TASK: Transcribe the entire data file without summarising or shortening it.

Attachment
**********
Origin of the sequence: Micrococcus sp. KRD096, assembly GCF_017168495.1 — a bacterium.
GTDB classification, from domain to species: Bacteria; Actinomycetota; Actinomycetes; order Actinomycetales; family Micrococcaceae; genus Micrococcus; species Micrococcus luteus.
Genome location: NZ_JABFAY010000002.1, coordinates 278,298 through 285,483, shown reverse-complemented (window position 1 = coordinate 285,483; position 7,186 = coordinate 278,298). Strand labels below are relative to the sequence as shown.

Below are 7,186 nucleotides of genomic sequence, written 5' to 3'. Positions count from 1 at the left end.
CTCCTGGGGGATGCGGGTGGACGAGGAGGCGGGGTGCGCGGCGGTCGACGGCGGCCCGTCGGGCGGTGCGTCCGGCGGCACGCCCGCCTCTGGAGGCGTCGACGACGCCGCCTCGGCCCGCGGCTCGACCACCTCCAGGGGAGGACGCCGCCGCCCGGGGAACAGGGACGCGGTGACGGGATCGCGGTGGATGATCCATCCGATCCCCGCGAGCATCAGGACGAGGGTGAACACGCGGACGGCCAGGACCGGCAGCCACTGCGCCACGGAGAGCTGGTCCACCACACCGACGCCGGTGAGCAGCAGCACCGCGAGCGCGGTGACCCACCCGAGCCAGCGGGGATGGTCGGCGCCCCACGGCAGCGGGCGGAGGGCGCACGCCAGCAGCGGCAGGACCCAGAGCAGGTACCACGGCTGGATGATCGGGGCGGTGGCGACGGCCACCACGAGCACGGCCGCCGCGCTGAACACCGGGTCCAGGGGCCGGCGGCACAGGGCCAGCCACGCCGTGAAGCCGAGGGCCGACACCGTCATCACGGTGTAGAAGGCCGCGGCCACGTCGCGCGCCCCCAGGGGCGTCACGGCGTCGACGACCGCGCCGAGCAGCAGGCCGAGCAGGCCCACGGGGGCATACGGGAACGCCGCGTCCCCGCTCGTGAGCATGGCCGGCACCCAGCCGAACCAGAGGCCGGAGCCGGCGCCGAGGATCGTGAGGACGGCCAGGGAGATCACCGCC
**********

Origin of the sequence: Micrococcus sp. KRD096, assembly GCF_017168495.1 — a bacterium.
GTDB classification, from domain to species: Bacteria; Actinomycetota; Actinomycetes; order Actinomycetales; family Micrococcaceae; genus Micrococcus; species Micrococcus luteus.
Genome location: NZ_JABFAY010000002.1, coordinates 278,298 through 285,483, shown reverse-complemented (window position 1 = coordinate 285,483; position 7,186 = coordinate 278,298). Strand labels below are relative to the sequence as shown.

Below are 7,186 nucleotides of genomic sequence, written 5' to 3'. Positions count from 1 at the left end.
CTCCTGGGGGATGCGGGTGGACGAGGAGGCGGGGTGCGCGGCGGTCGACGGCGGCCCGTCGGGCGGTGCGTCCGGCGGCACGCCCGCCTCTGGAGGCGTCGACGACGCCGCCTCGGCCCGCGGCTCGACCACCTCCAGGGGAGGACGCCGCCGCCCGGGGAACAGGGACGCGGTGACGGGATCGCGGTGGATGATCCATCCGATCCCCGCGAGCATCAGGACGAGGGTGAACACGCGGACGGCCAGGACCGGCAGCCACTGCGCCACGGAGAGCTGGTCCACCACACCGACGCCGGTGAGCAGCAGCACCGCGAGCGCGGTGACCCACCCGAGCCAGCGGGGATGGTCGGCGCCCCACGGCAGCGGGCGGAGGGCGCACGCCAGCAGCGGCAGGACCCAGAGCAGGTACCACGGCTGGATGATCGGGGCGGTGGCGACGGCCACCACGAGCACGGCCGCCGCGCTGAACACCGGGTCCAGGGGCCGGCGGCACAGGGCCAGCCACGCCGTGAAGCCGAGGGCCGACACCGTCATCACGGTGTAGAAGGCCGCGGCCACGTCGCGCGCCCCCAGGGGCGTCACGGCGTCGACGACCGCGCCGAGCAGCAGGCCGAGCAGGCCCACGGGGGCATACGGGAACGCCGCGTCCCCGCTCGTGAGCATGGCCGGCACCCAGCCGAACCAGAGGCCGGAGCCGGCGCCGAGGATCGTGAGGACGGCCAGGGAGATCACCGCC